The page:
Why does lifelong conventional housing reduce the sociability of female mice?
Compared to peers raised in well-resourced, 'enriched' environments (‘EE’), female laboratory mice from conventional barren cages are more aggressive to their cage-mates, and less sociable with familiar non-cage-mates (especially if these too are from conventional housing, ‘CH’). But how do such effects occur? Using Social Approach Tests, and middle-aged mice whose lifelong behavioural time budgets were known, we re-tested the hypotheses that CH C57/BL6 (‘C57′) subjects paired with non-cage-mate ‘stimulus mice’ would, compared to EE C57 subjects, be less sociable, less socially attractive, and more agonistic to unfamiliar conspecifics. We also assessed whether any effects reflected that subject mice had, over their lifespans, been involved in more agonistic interactions with cage-mates, and/or spent much of their time inactive but awake (‘IBA’ – a depressive-like behaviour) or performing stereotypic behaviour. Results replicated previous findings: CH C57 subjects were less sociable with non cage-mates than were EE C57s (especially when inferred from sniffing conspecifics versus novel objects). Results also revealed that CH subjects’ reduced sociability was best explained by their elevated agonism in their home cages, as well as by how much they were aggressed themselves by their cage-mates. Additional, albeit less robust, roles were also played by displaying lifelong high levels of IBA and SB. Furthermore, although CH subjects were no more aggressive than EE subjects towards stimulus mice, BALB/c (‘BALB’) stimulus mice were much more agonistic to CH subjects than to EE subjects. As additional evidence that mice can discriminate between CH and EE conspecifics, housing also affected BALBs’ social attractiveness: EE BALBs tended to be preferred over CH BALBs by subject mice. We could not ascertain how mice distinguished between differentially housed peers, but these results suggest hitherto unsuspected social abilities for BALBs (typically characterised as ‘anti-social’ when CH): if EE, or faced with EE companions, mice of this strain se mice seem attractive and affiliative. Overall, lifelong poor welfare in barren housing can thus negatively impact social behaviour in middle-aged female mice. Results broadly suggest that the individuals most adversely affected by CH conditions also show the most reduced sociability. ‘Enriched’ cages may therefore enhance welfare, not only by physically enabling natural behaviours, but also by promoting positive social interactions. How mice discriminate between EE and CH conspecifics now needs investigating.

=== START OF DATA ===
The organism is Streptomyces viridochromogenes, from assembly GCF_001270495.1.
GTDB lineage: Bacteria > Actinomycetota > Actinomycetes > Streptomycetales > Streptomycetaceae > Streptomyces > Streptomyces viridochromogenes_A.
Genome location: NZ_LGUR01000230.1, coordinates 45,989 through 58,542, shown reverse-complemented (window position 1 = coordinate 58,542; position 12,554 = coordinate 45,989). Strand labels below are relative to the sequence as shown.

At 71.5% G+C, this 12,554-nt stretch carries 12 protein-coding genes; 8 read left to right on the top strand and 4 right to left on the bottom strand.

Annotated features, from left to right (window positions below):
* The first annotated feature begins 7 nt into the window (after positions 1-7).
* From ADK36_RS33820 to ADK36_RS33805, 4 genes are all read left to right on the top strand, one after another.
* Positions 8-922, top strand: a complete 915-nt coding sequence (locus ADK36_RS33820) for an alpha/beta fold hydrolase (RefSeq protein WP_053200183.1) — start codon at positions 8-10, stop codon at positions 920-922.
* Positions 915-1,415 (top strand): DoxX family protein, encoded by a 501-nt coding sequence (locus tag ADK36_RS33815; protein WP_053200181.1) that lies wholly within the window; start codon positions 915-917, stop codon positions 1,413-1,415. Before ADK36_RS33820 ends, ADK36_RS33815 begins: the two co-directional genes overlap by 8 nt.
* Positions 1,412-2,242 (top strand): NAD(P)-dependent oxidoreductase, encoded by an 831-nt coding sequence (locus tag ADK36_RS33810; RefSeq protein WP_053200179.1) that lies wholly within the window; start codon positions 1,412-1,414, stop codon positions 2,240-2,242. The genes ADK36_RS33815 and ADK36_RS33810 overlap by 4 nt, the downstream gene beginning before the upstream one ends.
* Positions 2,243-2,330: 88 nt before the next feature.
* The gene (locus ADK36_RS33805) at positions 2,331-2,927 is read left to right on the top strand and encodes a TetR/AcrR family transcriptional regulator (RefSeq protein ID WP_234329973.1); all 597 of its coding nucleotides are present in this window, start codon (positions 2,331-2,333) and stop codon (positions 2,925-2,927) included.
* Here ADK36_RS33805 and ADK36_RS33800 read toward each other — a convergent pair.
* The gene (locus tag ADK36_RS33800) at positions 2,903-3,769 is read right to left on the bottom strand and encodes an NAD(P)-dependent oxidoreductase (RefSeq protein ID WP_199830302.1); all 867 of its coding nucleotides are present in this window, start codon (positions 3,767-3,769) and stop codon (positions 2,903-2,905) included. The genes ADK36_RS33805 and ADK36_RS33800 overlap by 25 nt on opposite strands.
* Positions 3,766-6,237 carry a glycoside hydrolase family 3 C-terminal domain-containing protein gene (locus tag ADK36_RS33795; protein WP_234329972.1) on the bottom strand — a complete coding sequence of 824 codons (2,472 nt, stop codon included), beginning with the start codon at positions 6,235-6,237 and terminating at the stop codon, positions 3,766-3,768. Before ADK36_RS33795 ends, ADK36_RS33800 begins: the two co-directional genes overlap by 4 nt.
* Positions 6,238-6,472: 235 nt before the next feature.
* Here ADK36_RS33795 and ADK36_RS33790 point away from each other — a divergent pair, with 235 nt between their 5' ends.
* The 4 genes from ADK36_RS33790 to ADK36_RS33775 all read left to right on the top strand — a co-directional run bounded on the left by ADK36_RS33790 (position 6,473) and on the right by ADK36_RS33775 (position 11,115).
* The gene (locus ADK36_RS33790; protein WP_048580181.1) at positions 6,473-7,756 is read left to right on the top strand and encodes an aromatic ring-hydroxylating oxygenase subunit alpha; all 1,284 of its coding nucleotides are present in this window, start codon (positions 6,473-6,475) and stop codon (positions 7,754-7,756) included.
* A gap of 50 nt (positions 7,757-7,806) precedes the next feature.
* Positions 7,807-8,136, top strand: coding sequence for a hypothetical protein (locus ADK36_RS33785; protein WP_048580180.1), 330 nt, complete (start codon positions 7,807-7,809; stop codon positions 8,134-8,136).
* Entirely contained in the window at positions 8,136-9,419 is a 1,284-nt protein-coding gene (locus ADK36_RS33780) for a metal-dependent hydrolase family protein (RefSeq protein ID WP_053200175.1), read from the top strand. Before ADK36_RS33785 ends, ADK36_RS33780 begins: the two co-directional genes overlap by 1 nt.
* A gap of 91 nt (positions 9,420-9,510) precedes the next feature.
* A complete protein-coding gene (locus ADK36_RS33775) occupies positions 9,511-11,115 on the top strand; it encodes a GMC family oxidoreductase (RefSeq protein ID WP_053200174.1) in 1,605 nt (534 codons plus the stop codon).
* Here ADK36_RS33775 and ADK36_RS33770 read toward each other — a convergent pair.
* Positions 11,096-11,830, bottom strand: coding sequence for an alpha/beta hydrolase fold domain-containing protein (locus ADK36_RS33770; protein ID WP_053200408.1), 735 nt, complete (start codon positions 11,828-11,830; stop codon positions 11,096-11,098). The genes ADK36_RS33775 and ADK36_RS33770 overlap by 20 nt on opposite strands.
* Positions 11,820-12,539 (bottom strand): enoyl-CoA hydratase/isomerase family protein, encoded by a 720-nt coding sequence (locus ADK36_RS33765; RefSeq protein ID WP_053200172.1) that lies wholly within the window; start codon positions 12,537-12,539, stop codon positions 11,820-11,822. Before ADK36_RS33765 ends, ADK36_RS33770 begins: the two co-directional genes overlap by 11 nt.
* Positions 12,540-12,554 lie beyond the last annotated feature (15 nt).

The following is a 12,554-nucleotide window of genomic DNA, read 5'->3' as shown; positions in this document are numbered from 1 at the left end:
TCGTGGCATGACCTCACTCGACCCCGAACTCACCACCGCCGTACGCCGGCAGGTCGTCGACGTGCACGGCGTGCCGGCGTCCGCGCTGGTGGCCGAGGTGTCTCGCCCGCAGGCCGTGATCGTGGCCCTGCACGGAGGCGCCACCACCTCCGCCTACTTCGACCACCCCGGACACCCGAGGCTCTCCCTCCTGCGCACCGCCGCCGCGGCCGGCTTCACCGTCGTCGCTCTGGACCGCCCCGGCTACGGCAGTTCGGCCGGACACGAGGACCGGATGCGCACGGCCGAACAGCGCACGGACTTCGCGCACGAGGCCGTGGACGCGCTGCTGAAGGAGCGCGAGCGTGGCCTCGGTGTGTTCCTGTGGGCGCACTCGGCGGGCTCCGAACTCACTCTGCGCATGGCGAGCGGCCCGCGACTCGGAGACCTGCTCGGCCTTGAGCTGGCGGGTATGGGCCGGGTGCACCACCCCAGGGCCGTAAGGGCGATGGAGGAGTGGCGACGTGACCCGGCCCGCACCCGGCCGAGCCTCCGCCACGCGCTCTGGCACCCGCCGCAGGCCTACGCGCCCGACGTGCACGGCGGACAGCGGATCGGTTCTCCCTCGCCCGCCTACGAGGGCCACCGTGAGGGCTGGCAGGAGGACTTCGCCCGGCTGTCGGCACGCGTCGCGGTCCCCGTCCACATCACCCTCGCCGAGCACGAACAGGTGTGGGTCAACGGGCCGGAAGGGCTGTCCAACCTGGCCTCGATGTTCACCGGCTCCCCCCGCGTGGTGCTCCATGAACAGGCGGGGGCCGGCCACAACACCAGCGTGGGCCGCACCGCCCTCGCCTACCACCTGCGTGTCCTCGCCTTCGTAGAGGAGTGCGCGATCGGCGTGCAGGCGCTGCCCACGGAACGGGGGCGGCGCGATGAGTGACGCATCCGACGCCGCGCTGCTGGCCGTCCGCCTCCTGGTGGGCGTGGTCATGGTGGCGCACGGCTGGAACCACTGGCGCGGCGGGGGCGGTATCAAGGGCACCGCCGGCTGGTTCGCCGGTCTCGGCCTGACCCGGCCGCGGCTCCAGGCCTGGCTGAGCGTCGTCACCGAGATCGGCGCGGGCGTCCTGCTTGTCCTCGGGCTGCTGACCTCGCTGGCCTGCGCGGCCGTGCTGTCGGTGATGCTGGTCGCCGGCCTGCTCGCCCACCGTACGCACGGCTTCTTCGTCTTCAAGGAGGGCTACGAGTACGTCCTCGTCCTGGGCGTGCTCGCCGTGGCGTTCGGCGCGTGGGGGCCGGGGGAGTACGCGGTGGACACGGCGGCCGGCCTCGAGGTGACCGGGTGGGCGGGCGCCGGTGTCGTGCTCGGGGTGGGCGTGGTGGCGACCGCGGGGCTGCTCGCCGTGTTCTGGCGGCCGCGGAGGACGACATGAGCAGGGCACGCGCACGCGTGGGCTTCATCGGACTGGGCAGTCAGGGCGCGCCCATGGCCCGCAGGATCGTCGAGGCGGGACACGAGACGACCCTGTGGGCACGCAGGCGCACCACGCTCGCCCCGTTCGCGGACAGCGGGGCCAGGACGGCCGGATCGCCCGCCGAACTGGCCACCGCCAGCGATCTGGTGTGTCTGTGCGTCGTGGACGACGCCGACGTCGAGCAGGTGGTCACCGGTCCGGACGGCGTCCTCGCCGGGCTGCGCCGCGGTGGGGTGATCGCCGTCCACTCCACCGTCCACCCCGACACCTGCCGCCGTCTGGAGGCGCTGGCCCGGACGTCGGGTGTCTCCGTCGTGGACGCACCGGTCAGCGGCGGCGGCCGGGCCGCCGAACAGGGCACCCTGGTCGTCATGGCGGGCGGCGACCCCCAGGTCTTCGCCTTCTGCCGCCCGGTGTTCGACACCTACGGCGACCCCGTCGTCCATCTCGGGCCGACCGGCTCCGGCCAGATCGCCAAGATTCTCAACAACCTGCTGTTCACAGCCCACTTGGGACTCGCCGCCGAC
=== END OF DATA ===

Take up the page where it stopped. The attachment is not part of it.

|Publication Title||Applied Animal Behaviour Science|
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